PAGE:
About 80% of the US population lives in urban areas
 

danielravennest

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Thank god for America that type of logic was not applied when the power lines were being build.
It *was* applied when the power lines were being built. Power companies wired up the cities and ignored the farm areas. Then the Rural Electrification Administration (FDR era) sponsored rural cooperatives who built member-owned power companies. Farmers were used to field work, so it wasn't that hard for them to plant poles and run wires.

I live in suburban Atlanta, but I'm served by one of those electric co-ops, along with about 120,000 other customers. This was farmland originally, but the metro area has grown since the 1930's, and whoever wired it up first still has the business.
 

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Bartholomew Gallacher

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And, if 80 percent of the population lives in urban areas, why is it so damned difficult to elect a progressive government?
I am quite sure that the people of Detroit for example are quite a lot different compared to New York. Just because somebody lives in an urban area doesn't mean that he's progressive by default.
 

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And, if 80 percent of the population lives in urban areas, why is it so damned difficult to elect a progressive government?
Maybe, because a lot of Americans are conservative in their way of thinking, even when living urban and an awful lot of Americans can't be arsed to participate in any election?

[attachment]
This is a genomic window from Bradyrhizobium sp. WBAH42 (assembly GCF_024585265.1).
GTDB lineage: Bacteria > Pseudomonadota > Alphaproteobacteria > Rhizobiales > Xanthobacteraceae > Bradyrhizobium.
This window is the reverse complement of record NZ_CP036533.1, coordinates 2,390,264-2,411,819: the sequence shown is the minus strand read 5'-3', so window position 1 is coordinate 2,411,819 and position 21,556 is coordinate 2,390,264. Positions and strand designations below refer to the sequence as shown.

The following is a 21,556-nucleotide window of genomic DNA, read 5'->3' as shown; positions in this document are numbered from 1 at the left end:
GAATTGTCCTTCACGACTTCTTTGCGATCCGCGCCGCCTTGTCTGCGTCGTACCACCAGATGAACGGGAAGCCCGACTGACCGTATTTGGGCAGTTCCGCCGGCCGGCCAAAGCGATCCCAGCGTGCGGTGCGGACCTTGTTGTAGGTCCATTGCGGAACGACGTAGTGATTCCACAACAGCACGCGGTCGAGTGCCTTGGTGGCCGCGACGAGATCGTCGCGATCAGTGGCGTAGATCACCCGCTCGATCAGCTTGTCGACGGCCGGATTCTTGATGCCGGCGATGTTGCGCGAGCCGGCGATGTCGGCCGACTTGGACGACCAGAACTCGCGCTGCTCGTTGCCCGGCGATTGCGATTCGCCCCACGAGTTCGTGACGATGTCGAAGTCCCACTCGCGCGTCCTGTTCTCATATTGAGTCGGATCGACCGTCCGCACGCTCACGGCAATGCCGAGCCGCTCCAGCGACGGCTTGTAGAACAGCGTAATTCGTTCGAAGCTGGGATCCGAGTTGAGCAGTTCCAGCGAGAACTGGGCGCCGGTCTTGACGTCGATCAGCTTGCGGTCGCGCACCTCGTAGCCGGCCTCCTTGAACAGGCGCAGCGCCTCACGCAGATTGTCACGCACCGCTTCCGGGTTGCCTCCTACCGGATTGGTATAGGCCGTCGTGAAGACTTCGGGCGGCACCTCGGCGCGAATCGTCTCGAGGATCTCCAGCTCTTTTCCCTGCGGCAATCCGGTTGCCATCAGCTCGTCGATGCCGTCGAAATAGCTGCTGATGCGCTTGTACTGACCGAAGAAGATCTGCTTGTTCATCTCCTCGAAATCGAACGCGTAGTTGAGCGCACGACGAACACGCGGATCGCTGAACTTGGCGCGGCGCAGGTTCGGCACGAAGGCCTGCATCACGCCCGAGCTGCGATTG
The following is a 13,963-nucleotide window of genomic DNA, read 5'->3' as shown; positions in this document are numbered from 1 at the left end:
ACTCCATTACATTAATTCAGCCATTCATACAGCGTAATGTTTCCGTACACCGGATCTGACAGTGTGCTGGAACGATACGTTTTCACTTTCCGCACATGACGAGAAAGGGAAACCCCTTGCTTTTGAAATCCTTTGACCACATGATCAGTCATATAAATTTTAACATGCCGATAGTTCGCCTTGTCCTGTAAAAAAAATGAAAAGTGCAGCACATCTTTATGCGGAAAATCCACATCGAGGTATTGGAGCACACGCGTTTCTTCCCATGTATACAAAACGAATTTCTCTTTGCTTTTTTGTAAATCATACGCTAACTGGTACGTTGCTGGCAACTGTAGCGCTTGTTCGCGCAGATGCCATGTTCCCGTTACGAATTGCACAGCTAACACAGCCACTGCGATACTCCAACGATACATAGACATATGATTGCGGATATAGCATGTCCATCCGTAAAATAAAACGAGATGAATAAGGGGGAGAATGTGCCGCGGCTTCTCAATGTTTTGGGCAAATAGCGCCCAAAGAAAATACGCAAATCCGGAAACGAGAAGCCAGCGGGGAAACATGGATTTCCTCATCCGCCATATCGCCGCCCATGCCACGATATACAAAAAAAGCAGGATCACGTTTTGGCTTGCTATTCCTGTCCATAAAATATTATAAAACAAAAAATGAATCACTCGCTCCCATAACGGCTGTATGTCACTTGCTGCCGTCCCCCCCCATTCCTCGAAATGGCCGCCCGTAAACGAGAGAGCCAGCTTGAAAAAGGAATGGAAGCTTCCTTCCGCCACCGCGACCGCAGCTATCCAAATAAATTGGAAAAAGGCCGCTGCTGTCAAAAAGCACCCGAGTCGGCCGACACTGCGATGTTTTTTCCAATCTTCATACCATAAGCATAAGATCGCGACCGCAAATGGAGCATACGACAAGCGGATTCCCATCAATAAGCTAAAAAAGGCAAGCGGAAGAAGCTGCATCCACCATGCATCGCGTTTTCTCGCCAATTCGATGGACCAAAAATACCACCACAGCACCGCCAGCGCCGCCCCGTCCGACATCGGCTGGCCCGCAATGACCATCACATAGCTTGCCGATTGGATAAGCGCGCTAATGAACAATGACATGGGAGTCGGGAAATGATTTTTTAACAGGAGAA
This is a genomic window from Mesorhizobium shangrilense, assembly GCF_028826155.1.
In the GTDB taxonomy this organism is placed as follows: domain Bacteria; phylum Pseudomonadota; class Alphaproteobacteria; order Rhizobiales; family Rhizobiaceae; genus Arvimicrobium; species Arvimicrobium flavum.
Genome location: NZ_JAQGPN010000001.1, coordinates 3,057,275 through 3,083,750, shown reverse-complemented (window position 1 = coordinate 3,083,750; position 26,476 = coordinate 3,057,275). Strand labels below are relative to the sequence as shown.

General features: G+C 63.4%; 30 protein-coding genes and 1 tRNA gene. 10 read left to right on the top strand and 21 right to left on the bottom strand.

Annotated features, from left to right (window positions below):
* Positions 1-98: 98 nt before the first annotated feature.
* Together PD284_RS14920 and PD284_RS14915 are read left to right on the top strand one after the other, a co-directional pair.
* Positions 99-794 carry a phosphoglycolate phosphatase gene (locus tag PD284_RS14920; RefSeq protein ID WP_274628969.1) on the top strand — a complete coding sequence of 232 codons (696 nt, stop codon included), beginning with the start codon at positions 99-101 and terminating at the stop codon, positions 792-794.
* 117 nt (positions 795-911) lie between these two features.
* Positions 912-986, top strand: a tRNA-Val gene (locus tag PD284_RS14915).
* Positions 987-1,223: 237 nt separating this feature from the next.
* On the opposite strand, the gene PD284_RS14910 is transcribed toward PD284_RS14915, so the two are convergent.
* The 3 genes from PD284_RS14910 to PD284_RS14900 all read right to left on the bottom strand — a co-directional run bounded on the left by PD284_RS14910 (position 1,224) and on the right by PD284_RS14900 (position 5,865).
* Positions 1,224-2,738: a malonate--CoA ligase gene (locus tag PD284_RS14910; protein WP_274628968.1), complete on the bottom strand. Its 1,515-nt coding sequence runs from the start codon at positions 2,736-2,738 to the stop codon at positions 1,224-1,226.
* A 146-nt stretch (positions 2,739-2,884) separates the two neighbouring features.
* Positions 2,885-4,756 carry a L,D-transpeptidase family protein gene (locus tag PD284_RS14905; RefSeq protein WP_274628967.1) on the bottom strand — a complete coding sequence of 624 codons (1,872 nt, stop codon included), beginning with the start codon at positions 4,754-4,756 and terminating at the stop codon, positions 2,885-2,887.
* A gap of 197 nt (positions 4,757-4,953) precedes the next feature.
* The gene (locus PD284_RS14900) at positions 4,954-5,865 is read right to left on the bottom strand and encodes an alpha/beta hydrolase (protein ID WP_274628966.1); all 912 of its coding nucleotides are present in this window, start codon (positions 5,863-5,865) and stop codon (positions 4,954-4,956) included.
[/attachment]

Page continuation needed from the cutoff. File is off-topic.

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Ashiri

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Welp. I give up. If anyone else has a logical explanation for why large portions of the US lacks broadband Internet access, I'm all ears.

And, if 80 percent of the population lives in urban areas, why is it so damned difficult to elect a progressive government?
A lot depends on the definition of "urban" and depends on country and who's using the definition. A geographer may have a different definition from a sociologist and the census bureau a third. Even in cities there will be people who vote for a right government over a left wing one. When you also factor in the small towns (which are still categorised as urban areas) dependent on agriculture, then it's easy to see why votes go as they do.
 

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I am quite sure that the people of Detroit for example are quite a lot different compared to New York. Just because somebody lives in an urban area doesn't mean that he's progressive by default.
Not really. If you look at this map of Michigan, which indicates the votes in the 2016 election by county, you'll see that Detroit, in Wayne County (down in the South East corner of the map) was strongly Democrat. The larger circles on the chart indicate larger populations, and you will see that the larger circles, indicating more populous areas, tend to be predominantly Democratic:







 
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Bartholomew Gallacher

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That still does not prove that urban area is always equal to progressive thinking people; in fact, it is not.